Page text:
The culture of coworking spaces

As Penn sociologist David Grazian discovered through hundreds of hours of fieldwork, despite today’s digital work-anywhere economy, having a physical place to conduct business still matters.

Person sitting at a table with an open book, a picture, glasses, a coffee cup and wearing headphones looking at a cellphone. Three people are in the background.

There’s little question we’re on the verge of a “new” digital economy—some argue it’s already here—but as it continues to evolve, so too does the way the workforce actually works, including where people physically conduct their business. That last notion intrigued University of Pennsylvania sociologist David Grazian, so he embarked on a quest to better understand where people work in this new economy.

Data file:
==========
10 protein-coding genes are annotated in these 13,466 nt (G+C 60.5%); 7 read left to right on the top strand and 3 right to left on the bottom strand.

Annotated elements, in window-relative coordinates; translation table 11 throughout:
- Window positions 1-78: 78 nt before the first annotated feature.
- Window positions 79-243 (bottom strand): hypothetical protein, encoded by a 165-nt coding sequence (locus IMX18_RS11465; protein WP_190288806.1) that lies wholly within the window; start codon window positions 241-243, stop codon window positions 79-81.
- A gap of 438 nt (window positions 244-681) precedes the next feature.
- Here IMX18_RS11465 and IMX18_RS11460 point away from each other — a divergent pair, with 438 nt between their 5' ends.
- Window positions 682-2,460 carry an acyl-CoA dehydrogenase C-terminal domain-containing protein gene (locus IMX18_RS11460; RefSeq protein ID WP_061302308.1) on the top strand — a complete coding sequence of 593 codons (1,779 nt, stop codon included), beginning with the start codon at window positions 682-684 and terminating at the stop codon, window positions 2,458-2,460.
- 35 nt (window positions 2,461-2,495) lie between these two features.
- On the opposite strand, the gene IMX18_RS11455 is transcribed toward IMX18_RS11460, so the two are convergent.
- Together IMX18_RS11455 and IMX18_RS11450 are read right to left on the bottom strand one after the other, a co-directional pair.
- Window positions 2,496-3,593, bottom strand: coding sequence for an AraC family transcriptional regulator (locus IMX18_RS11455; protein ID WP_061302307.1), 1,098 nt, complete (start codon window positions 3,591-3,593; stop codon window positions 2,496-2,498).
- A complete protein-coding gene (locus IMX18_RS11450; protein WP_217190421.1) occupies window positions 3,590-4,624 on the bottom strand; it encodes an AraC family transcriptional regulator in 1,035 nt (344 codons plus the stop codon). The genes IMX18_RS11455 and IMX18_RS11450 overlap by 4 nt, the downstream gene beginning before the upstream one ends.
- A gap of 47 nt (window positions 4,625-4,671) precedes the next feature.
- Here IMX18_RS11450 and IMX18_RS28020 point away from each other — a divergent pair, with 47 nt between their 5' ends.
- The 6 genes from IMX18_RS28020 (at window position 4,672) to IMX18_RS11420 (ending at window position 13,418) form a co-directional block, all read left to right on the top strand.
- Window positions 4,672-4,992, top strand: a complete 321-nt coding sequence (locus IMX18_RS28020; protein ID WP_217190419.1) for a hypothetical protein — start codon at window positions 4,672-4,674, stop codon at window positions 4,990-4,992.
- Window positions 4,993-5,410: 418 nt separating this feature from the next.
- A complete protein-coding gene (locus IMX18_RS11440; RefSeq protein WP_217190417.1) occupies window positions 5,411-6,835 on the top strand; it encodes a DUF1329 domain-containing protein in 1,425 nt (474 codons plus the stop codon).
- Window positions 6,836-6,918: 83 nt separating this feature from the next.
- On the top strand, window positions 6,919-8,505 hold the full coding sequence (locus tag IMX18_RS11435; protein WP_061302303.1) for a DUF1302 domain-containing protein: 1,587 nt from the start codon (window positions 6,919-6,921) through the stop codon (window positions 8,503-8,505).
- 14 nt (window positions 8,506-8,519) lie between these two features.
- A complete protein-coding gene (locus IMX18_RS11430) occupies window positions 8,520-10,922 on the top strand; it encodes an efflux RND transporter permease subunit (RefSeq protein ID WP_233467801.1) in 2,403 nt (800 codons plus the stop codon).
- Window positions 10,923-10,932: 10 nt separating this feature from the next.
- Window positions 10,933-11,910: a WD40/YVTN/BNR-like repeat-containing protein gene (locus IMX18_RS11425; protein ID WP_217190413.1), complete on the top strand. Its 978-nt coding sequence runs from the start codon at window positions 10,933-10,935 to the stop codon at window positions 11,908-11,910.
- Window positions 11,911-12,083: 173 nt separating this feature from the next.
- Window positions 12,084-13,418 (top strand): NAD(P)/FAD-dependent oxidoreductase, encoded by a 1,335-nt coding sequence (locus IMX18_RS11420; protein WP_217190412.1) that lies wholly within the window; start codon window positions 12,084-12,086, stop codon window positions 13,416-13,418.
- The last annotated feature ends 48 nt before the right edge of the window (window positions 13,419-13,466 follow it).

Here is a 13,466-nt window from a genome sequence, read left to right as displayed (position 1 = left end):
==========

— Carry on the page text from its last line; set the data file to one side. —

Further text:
In the 1990s and 2000s, technological advances, specifically in lighter, more portable computers, pointed to a tangible future that no longer required members of a team to sit in the same room to conduct their business effectively. In theory, this was true for anyone with a desk-centered job. 

“There was this implied promise that telecommuters would be able to work from the beach or the top of a mountain,” says Grazian, an associate professor in the Department of Sociology and faculty director of the Urban Studies Program in the School of Arts and Sciences.